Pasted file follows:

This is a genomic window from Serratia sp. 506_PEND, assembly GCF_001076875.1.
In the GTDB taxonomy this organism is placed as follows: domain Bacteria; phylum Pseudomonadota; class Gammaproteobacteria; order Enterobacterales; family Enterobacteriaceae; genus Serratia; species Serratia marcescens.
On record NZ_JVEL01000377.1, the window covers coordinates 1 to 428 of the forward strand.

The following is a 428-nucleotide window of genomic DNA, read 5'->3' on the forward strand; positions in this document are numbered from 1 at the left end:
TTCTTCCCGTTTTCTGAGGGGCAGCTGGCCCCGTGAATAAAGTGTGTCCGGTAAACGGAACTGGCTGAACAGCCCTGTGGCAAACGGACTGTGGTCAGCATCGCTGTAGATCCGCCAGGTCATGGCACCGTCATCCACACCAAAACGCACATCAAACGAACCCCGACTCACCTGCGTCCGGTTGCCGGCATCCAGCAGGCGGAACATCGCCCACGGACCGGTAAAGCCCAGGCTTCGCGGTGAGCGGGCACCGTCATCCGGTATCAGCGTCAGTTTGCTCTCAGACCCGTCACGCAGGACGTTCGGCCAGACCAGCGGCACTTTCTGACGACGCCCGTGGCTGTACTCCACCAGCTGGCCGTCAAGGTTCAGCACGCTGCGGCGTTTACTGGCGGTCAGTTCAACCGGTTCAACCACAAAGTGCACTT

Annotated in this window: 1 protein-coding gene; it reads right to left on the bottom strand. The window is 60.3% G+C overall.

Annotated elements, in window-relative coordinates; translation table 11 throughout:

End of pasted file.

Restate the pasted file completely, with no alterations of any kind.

This is a genomic window from Serratia sp. 506_PEND, assembly GCF_001076875.1.
In the GTDB taxonomy this organism is placed as follows: domain Bacteria; phylum Pseudomonadota; class Gammaproteobacteria; order Enterobacterales; family Enterobacteriaceae; genus Serratia; species Serratia marcescens.
On record NZ_JVEL01000377.1, the window covers coordinates 1 to 428 of the forward strand.

The following is a 428-nucleotide window of genomic DNA, read 5'->3' on the forward strand; positions in this document are numbered from 1 at the left end:
TTCTTCCCGTTTTCTGAGGGGCAGCTGGCCCCGTGAATAAAGTGTGTCCGGTAAACGGAACTGGCTGAACAGCCCTGTGGCAAACGGACTGTGGTCAGCATCGCTGTAGATCCGCCAGGTCATGGCACCGTCATCCACACCAAAACGCACATCAAACGAACCCCGACTCACCTGCGTCCGGTTGCCGGCATCCAGCAGGCGGAACATCGCCCACGGACCGGTAAAGCCCAGGCTTCGCGGTGAGCGGGCACCGTCATCCGGTATCAGCGTCAGTTTGCTCTCAGACCCGTCACGCAGGACGTTCGGCCAGACCAGCGGCACTTTCTGACGACGCCCGTGGCTGTACTCCACCAGCTGGCCGTCAAGGTTCAGCACGCTGCGGCGTTTACTGGCGGTCAGTTCAACCGGTTCAACCACAAAGTGCACTT

Annotated in this window: 1 protein-coding gene; it reads right to left on the bottom strand. The window is 60.3% G+C overall.

Annotated elements, in window-relative coordinates; translation table 11 throughout: